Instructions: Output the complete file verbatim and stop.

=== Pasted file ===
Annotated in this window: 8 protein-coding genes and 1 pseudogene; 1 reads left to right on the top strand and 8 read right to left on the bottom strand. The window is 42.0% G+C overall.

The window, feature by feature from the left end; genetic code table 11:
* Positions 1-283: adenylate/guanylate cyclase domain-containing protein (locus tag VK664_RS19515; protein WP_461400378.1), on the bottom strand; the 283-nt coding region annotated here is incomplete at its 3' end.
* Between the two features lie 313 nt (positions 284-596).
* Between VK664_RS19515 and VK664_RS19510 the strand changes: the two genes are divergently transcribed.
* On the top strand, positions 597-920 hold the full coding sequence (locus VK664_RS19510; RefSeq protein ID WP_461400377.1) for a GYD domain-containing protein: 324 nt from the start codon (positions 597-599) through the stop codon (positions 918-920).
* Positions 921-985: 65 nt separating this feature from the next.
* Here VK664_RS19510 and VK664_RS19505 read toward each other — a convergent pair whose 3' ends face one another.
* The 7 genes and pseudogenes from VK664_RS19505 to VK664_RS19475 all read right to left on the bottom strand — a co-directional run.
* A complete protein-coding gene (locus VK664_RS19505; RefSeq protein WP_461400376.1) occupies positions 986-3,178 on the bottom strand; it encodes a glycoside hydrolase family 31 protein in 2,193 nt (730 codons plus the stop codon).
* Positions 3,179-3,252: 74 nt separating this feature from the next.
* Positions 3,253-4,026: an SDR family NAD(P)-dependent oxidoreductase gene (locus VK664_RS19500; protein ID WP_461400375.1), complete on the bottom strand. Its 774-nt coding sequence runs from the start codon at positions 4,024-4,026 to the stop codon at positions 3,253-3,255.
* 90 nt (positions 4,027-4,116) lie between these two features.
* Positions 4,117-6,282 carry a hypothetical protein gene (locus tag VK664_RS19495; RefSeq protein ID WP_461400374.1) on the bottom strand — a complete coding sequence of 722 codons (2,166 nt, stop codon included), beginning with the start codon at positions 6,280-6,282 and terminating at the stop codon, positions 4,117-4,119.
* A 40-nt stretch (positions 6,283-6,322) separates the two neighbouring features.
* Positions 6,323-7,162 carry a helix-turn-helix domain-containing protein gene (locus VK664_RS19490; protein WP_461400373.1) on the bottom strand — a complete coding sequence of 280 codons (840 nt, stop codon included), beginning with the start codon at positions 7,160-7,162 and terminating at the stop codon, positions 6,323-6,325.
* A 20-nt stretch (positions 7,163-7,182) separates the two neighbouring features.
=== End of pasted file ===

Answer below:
Annotated in this window: 8 protein-coding genes and 1 pseudogene; 1 reads left to right on the top strand and 8 read right to left on the bottom strand. The window is 42.0% G+C overall.

The window, feature by feature from the left end; genetic code table 11:
* Positions 1-283: adenylate/guanylate cyclase domain-containing protein (locus tag VK664_RS19515; protein WP_461400378.1), on the bottom strand; the 283-nt coding region annotated here is incomplete at its 3' end.
* Between the two features lie 313 nt (positions 284-596).
* Between VK664_RS19515 and VK664_RS19510 the strand changes: the two genes are divergently transcribed.
* On the top strand, positions 597-920 hold the full coding sequence (locus VK664_RS19510; RefSeq protein ID WP_461400377.1) for a GYD domain-containing protein: 324 nt from the start codon (positions 597-599) through the stop codon (positions 918-920).
* Positions 921-985: 65 nt separating this feature from the next.
* Here VK664_RS19510 and VK664_RS19505 read toward each other — a convergent pair whose 3' ends face one another.
* The 7 genes and pseudogenes from VK664_RS19505 to VK664_RS19475 all read right to left on the bottom strand — a co-directional run.
* A complete protein-coding gene (locus VK664_RS19505; RefSeq protein WP_461400376.1) occupies positions 986-3,178 on the bottom strand; it encodes a glycoside hydrolase family 31 protein in 2,193 nt (730 codons plus the stop codon).
* Positions 3,179-3,252: 74 nt separating this feature from the next.
* Positions 3,253-4,026: an SDR family NAD(P)-dependent oxidoreductase gene (locus VK664_RS19500; protein ID WP_461400375.1), complete on the bottom strand. Its 774-nt coding sequence runs from the start codon at positions 4,024-4,026 to the stop codon at positions 3,253-3,255.
* 90 nt (positions 4,027-4,116) lie between these two features.
* Positions 4,117-6,282 carry a hypothetical protein gene (locus tag VK664_RS19495; RefSeq protein ID WP_461400374.1) on the bottom strand — a complete coding sequence of 722 codons (2,166 nt, stop codon included), beginning with the start codon at positions 6,280-6,282 and terminating at the stop codon, positions 4,117-4,119.
* A 40-nt stretch (positions 6,283-6,322) separates the two neighbouring features.
* Positions 6,323-7,162 carry a helix-turn-helix domain-containing protein gene (locus VK664_RS19490; protein WP_461400373.1) on the bottom strand — a complete coding sequence of 280 codons (840 nt, stop codon included), beginning with the start codon at positions 7,160-7,162 and terminating at the stop codon, positions 6,323-6,325.
* A 20-nt stretch (positions 7,163-7,182) separates the two neighbouring features.